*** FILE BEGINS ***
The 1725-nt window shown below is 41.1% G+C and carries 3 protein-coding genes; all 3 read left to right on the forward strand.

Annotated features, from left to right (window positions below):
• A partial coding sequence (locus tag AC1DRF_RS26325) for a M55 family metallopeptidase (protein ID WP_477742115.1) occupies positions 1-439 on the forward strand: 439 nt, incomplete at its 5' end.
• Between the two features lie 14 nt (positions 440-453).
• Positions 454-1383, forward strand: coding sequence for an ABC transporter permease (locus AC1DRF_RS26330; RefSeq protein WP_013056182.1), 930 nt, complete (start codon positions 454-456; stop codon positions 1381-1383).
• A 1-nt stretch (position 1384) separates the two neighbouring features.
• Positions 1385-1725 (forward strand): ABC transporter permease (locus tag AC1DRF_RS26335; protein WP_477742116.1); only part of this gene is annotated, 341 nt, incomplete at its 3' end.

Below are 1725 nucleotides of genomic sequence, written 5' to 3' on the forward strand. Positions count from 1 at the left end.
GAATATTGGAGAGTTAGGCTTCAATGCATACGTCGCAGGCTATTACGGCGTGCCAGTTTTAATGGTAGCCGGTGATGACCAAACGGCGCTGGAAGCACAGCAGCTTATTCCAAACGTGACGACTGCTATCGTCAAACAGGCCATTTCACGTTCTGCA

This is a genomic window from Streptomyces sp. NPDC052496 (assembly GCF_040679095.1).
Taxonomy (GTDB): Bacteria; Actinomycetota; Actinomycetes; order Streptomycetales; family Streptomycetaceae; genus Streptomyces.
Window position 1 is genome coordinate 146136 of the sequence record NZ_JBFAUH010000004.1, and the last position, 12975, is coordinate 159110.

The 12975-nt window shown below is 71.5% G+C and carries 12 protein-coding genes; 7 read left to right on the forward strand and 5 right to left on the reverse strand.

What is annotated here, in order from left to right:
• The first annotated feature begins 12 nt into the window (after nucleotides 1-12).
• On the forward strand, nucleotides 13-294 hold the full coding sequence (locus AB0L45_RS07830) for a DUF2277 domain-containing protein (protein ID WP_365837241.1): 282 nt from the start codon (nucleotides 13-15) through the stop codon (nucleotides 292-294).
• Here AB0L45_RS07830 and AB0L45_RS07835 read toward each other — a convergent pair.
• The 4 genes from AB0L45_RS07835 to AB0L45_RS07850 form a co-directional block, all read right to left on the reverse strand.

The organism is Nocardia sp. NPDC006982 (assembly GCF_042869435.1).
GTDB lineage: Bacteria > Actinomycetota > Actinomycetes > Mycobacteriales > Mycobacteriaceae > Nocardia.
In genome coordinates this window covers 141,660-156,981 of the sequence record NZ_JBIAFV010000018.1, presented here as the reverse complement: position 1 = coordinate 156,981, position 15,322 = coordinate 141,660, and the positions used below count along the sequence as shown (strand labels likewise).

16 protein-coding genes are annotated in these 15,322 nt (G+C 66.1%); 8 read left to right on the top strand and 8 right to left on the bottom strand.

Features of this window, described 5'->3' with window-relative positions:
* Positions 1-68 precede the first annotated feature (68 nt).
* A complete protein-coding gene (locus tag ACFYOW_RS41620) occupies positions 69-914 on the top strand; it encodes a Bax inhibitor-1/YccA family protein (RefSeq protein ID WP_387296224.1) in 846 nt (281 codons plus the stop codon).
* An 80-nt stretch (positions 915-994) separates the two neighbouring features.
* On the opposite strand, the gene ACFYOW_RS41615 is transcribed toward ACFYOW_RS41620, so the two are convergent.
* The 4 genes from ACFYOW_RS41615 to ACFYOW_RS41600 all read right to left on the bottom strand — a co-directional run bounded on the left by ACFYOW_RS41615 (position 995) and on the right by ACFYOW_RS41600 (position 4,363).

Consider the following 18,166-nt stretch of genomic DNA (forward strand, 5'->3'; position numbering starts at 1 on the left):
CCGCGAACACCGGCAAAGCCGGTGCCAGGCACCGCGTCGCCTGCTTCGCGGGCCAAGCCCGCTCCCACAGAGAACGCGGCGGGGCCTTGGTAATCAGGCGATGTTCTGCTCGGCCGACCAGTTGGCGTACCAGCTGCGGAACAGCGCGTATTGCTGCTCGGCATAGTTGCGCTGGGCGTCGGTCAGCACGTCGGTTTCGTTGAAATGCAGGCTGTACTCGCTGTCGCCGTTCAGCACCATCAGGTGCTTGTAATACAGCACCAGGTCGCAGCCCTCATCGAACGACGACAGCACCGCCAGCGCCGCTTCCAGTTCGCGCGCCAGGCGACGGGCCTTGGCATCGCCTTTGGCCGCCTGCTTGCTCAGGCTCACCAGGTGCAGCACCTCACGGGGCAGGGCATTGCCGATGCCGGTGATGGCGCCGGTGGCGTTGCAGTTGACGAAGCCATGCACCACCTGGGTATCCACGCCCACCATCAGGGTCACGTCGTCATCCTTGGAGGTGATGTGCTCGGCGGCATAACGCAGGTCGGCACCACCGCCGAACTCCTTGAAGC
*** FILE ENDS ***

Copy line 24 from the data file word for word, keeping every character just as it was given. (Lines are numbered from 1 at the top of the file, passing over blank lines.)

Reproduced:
* Positions 1-68 precede the first annotated feature (68 nt).